Video ››› ››› COURTNEY HAGLE
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The New York Times reported on Thursday that President Donald Trump “ordered his chief of staff to grant his son-in-law and senior adviser, Jared Kushner, a top-secret security clearance last year, overruling concerns flagged by intelligence officials and the White House’s top lawyer.” Even though the decision could pose serious national security risks, Fox News shows either ignored or downplayed the report.
On February 28, The New York Times reported that Trump ordered top-level security clearances for Kushner despite opposition and concerns from the FBI, the CIA, the White House counsel, and his then-chief of staff John Kelly. According to the Times, “Officials had raised questions about [Kushner’s] own and his family’s real estate business’s ties to foreign governments and investors, and about initially unreported contacts he had with foreigners.” Kushner regularly expressed his frustration to Trump, but when the White House counsel’s office recommended to the president in May that Kushner not be given a top-secret clearance, Trump “ordered Mr. Kelly to grant it to Mr. Kushner anyway.” The Washington Post released a separate investigation on the topic later that day, confirming the Times report.
Kushner’s clearance had been held up for over a year and was even “downgraded from interim top secret to secret” in February 2018. But after he was given the top-security clearance, the White House claimed that the president was not involved in the security clearance process. Kushner’s lawyer said that his client followed a standard process. Ivanka Trump, Kushner’s wife and Trump’s eldest daughter who also serves as a senior adviser in the White House, said only a few weeks ago that Trump “had no involvement pertaining to my clearance or my husband’s clearance, zero.” Ivanka also pushed back on reports that Kushner had trouble receiving a clearance, dismissing them as “anonymous leaks.” In a January interview with the Times, Trump also repeatedly denied being involved in the security process, saying that he “was never involved with the security.”
Trump’s decision to sidestep security processes posed egregious national security risks, and it was an insult to public servants who have to go through the standard process. But Fox News failed to emphasize the seriousness of his decision. Most of the network’s shows ignored the report entirely, and those that did cover it worked to downplay the story’s significance. On Lou Dobbs Tonight, Fox Business analyst Ed Rollins dismissed the report, saying, “Ultimately, the president has the right to clear anybody he wants to clear.” He added, “The bottom line is we should be grateful [Kushner is] there.”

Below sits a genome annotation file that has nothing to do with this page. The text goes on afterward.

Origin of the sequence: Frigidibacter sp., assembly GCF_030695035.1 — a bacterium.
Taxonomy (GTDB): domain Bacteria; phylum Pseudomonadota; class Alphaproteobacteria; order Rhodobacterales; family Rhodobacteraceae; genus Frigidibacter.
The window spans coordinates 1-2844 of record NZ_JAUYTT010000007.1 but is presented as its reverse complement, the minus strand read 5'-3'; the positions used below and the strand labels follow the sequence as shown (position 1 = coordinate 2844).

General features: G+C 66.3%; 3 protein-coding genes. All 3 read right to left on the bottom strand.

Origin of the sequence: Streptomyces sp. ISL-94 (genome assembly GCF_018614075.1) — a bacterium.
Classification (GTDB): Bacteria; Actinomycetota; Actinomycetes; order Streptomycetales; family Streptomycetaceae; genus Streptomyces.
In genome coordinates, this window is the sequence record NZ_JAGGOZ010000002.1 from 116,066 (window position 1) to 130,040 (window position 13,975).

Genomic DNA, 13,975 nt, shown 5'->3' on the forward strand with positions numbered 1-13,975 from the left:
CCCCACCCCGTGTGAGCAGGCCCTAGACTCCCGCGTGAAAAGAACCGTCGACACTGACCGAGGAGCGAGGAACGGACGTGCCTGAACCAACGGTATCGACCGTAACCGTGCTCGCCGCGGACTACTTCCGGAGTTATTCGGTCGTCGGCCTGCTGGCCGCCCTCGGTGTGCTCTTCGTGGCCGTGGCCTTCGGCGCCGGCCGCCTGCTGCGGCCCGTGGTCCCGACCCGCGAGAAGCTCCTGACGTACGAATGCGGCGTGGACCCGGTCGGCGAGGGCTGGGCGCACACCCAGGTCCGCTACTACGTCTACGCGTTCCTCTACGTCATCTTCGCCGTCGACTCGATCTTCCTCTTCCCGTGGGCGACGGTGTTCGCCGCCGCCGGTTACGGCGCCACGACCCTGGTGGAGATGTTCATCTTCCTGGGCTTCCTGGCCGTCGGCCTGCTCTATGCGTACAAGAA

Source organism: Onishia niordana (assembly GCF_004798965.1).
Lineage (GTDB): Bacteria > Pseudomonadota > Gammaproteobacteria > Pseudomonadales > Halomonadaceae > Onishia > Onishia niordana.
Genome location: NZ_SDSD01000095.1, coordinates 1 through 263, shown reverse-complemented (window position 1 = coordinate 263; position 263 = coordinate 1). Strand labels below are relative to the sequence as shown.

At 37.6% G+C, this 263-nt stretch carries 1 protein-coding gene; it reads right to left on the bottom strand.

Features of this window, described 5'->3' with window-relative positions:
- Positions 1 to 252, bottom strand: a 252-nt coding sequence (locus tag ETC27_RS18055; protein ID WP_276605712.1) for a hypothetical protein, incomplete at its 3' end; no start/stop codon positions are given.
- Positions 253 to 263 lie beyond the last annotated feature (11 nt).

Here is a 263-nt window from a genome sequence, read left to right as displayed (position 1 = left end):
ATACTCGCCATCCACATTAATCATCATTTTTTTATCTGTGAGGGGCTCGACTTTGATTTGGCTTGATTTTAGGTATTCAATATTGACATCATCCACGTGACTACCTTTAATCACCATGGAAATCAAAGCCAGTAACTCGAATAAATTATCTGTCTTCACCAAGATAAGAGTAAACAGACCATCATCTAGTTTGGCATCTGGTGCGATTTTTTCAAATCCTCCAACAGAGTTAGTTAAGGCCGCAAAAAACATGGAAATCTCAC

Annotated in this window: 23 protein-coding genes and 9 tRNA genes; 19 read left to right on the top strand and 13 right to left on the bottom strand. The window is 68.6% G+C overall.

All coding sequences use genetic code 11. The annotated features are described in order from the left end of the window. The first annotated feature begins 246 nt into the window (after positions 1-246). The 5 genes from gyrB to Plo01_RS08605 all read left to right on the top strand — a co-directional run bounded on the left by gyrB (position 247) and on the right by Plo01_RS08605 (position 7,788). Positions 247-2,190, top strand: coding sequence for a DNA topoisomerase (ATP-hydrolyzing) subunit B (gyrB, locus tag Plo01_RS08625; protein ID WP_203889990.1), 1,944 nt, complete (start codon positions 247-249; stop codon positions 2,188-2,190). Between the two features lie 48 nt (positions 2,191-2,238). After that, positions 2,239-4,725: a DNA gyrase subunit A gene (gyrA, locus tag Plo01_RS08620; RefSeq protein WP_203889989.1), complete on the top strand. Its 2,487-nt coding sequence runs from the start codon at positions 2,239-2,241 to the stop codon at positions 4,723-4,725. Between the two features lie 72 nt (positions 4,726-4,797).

On The Ingraham Angle, former New Jersey Gov. Chris Christie, who says he was pushed off the presidential transition team over his personal conflict with Kushner, said that the “president had the absolute right to give a security clearance to whoever he wanted to,” but that the real issue is that Trump and Ivanka repeatedly lied about it. Host Laura Ingraham argued that Ivanka “might not have any knowledge of any of this” before conceding, “We all commit unforced errors in our lives, and it’s an unforced error if the reporting is accurate.”
On Fox News @ Night, host Shannon Bream mentioned the report for less than 20 seconds.
On the March 1 edition of Fox & Friends, Christie talked about the report in a segment that lasted for about one minute and 30 seconds. Christie again asserted that “ordering the clearance is not problematic” and that “the problem is they didn’t tell the truth.”
America’s Newsroom aired one brief segment on Kushner’s denial of the report. When asked about the story, White House senior advisor Kellyanne Conway replied, “We don’t discuss security clearances.” Later in the show, Fox News host Chris Wallace discussed the report and described Conway’s comments as “a classic non-denial denial,” pointing out that Ivanka and others have discussed the security clearance in the past. Wallace also pointed out that if the report was “false, if in fact the president hadn’t been involved, I can’t imagine they wouldn’t say that. They have no qualms about saying when news is fake, when [there’s] reporting they think is inaccurate. They are not saying that about this story, so I think that speaks for itself.
On Outnumbered, the five-person panel sought to justify Trump's actions, with co-host Melissa Francis asking, "Why are they continuing to make a big deal out of this story?" Co-host Morgan Ortagus said she would have liked the report to discuss whether Clinton officials lost their security clearances while she was secretary of state.
On Outnumbered Overtime, host Harris Faulkner mentioned the report briefly in a segment that lasted less than one minute.
Media Matters looked at Fox News segments from when the Times' report was published on February 28 until 2 pm on March 1.
Fox News is once again misrepresenting comments from Rep. Alexandria Ocasio-Cortez (D-NY) in an attempt to smear her as an extremist. This time, the network’s faux outrage is over comments Ocasio-Cortez made in an Instagram video about the concerns young people have about having children in a world that scientists predict will become increasingly uninhabitable due to climate change.
During a February 25 livestream video on Instagram, Ocasio-Cortez talked about the reality that many young people face under the looming threat of climate change:
Our planet is going to be a disaster if we don't turn this ship around, and so it's basically, like, there's scientific consensus that the lives of children are going to be very difficult. And it does lead, I think, young people to have a legitimate question, you know, should -- is it OK to still have children?
Unsurprisingly, Fox News figures were quick to misinterpret and distort what Ocasio-Cortez said, implying that she is discouraging people from having children, suggesting that her comments sound like they’re coming out of “communist China,” and even accusing her of wanting to “get rid of children.” This latest freakout is just another manifestation of Fox News’ obsession with mocking Ocasio-Cortez and distorting her statements.